Last night, I was a panelist on the A.C.T.O.R. (A Continuing Talk on Race) open discussion series, hosted by Busboys and Poets as a community service. It provides the opportunity for people to come together and speak openly and honestly about issues of race. The intent is that each person walks away from the discussion feeling something: challenged, educated, uncomfortable, enlightened, refreshed, reassured and hopefully inspired and moved to action! Each month there is a new topic for discussion.
This Month’s Topic: Celebrating Women’s History Month
With the recent successful campaigns of many women in the last election and Kamala Harris announcing her intention to run for President, we discussed the importance of having these voices heard on every level of politics. How can we continue to expand the representation of women of color in all realms? What is the historical context for these success stories?
The moderator was the iconic economist, former college president and political commentator, Dr. Julianne Malveaux. Below is an interview with Dr. Malveaux who has long been recognized for her progressive and insightful observations. She is a labor economist, noted author, and colorful commentator. Julianne Malveaux has been described by Dr. Cornel West as “the most iconoclastic public intellectual in the country.” Her contributions to the public dialogue on issues such as race, culture, gender, and their economic impacts are shaping public opinion in 21st century America.
Dr. Malveaux’s popular writing has appeared in USA Today, Black Issues in Higher Education, Ms. Magazine, Essence Magazine, and the Progressive. Her weekly columns appeared for more than a decade (1990-2003) in newspapers across the country including the Los Angeles Times, Charlotte Observer, New Orleans Tribune, Detroit Free Press, and San Francisco Examiner. She has hosted television and radio programs, and appeared widely as a commentator on networks, including CNN, BET, PBS, NBC, ABC, Fox News, MSNBC, CNBC, C-SPAN, and others
On the panel, as well, was a wonderful spirit I had the pleasure of meeting, Vy Vu.
Vy Vu is a Vietnamese artist, educator, and organizer based in Washington, D.C. They use their arts as a tool to uplift collective voices and shift power to communities. Vy works with a variety of mediums such as painting, printmaking, digital illustration, and sculpture, tailoring their artistry to fit the needs of different communities. They hope to offer a different perspective on art as a communal process that helps communities heal, celebrate and reclaim their identities in the face of injustice. Vy believes in creating and organizing with intention, spiritual groundedness, humbleness, and mutual accountability.
Vy got a B.A. degree in English and Studio Art from the College of Wooster in Ohio. They currently work full-time as a Sex Educator and Youth Organizer for a local non-profit, do freelance visual art as a side hustle, and serve as a Leader at The Sanctuaries, D.C. Some of Vy’s most recent works include: creating mobilization art for 2019 Women’s March; live creating and speaking at 2018 Parliament of the World’s Religions: Justice Assembly; 2018 Reimagining Interfaith: Keynote Panel; and 2017 PICO Prophetic Resistance Summit: Reorganizing Faith Movements Panel.
Our discussion centered on the ways that inter-cultural views about African-Americans has impacted race relations in the United States. I acknowledged that there are very distinct ways that some Black people from other countries perceive Black people who are born in this country as descendants of enslaved people. Some of those perceptions for some include believing that those of us born here are lazy or not as smart or not taking advantage of our opportunities. I am not guessing about this. I have facilitated trainings and dialogues between groups where this viewpoint is shared and discussed. There are people who I love who hold this problematic viewpoint and have told me, “but, you’re different” and I have been told by those who hold this viewpoint to not always focus on race and inequality and just work on being my best. Talking about this and acknowledging this is not being anti-immigrant and is not creating divisiveness. Divisiveness occurs when we do not process this and cultivate spaces to acknowledge how our experiences influence the ways we inadvertently contribute narratives that falsely castigate a population of people. Many of the experiences of and efforts by Black descendants of enslaved people in this country have shaped the laws and cultural institutions that impact the lives of all a black people in this country, regardless of country of origin. Yet, this very fact is rarely acknowledged in the greater scope of discussions regarding advocacy efforts by Black people on behalf of Black people in efforts to create a country and world that works for everyone.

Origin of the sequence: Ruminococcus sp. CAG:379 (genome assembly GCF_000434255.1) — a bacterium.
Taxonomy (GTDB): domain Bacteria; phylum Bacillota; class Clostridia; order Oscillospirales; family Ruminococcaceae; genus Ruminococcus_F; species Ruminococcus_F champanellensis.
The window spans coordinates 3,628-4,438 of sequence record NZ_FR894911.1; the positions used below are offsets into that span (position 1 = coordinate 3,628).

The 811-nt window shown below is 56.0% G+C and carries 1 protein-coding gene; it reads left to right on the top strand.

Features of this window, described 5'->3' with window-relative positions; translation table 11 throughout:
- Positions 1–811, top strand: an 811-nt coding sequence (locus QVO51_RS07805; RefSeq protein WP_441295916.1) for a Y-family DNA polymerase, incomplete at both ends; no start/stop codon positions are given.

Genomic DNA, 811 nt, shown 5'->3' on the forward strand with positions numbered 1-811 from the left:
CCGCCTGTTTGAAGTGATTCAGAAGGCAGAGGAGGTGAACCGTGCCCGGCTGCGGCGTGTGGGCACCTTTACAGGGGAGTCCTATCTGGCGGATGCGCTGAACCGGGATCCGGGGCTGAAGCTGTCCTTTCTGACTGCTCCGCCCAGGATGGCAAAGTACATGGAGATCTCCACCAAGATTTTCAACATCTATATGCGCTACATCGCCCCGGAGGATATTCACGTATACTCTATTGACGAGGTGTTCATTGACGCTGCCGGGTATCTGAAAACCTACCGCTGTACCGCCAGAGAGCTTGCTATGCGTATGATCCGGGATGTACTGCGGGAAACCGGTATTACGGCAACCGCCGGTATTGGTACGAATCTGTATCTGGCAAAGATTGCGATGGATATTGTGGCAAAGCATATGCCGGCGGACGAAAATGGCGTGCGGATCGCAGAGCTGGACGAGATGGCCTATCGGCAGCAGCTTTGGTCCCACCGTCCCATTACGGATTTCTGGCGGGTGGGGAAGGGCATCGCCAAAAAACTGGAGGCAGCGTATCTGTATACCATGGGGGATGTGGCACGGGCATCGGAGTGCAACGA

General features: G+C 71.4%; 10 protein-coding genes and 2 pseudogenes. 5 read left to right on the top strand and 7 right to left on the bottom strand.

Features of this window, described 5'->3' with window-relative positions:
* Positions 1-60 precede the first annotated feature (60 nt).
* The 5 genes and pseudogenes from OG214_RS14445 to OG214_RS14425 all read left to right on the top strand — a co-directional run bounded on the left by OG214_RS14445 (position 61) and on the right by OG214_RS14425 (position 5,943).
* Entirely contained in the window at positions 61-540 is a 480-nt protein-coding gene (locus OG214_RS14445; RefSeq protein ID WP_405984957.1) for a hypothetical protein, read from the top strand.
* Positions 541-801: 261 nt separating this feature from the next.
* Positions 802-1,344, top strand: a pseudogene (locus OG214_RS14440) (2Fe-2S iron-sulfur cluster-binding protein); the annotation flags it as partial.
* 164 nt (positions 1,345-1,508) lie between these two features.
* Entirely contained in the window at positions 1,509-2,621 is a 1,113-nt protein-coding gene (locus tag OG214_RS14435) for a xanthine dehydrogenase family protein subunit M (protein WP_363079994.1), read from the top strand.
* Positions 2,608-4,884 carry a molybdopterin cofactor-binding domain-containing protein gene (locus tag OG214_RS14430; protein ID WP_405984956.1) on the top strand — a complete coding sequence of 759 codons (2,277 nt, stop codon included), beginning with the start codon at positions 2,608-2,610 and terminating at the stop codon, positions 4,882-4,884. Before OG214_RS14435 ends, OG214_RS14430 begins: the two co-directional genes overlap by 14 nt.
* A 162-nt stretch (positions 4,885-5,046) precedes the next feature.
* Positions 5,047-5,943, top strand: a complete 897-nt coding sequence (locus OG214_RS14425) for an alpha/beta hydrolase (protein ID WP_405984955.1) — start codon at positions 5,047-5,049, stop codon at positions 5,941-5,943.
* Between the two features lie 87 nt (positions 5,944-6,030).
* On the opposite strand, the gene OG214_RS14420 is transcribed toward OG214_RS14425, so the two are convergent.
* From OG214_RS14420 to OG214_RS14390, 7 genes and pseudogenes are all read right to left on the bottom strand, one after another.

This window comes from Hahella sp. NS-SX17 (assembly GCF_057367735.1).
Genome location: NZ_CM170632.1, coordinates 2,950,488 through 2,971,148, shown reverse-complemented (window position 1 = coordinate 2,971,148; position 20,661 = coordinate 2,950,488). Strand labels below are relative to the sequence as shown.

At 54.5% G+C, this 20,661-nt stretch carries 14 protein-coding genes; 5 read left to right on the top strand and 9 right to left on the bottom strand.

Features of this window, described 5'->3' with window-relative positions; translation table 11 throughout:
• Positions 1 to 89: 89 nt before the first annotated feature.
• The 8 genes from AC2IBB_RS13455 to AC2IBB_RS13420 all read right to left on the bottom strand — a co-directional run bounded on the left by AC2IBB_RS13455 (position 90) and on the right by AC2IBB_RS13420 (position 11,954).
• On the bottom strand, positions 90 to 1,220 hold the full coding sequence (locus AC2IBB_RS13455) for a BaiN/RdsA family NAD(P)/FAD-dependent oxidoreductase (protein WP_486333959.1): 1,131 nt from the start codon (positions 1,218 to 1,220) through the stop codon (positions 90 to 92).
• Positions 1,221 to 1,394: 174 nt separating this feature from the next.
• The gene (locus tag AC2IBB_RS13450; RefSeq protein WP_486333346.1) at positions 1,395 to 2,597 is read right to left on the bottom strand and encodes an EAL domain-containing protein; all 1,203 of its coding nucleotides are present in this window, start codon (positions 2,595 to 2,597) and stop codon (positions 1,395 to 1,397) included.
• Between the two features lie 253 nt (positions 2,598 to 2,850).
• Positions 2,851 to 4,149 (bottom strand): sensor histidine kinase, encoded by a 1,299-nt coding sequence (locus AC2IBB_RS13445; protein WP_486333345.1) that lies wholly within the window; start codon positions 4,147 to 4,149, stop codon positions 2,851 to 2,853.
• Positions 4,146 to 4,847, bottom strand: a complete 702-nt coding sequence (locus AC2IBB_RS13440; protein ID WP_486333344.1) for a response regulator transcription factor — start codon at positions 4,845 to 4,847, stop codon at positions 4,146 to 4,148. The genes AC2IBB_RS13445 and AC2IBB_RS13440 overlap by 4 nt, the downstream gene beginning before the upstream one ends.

Cultural identity matters.
It matters because it influences the way we interact with people, make choices, such as voting, and how we show up in the world. Culture is not simply race. It is generational sometimes. It is tradition and rituals, learning practices, the way we prepare food, the ways we treat our old and our young. However, we have watered down our understanding of and exploration of the impact of cultural identity by sticking solely to skin color. This does us a disservice.
As news abounds about Kamala Harris’ heritage as a descendant of immigrants and not Black people descended from people who were enslaved in this country, as people ruminate on Obama and his heritage as a son of a white mother and Kenyan father, the legitimacy of a conversation about the impact of culture and heritage on politics requires an honest appraisal and space for us to examine what it is we believe, why do we believe what we do, and how do these beliefs impact the greater world.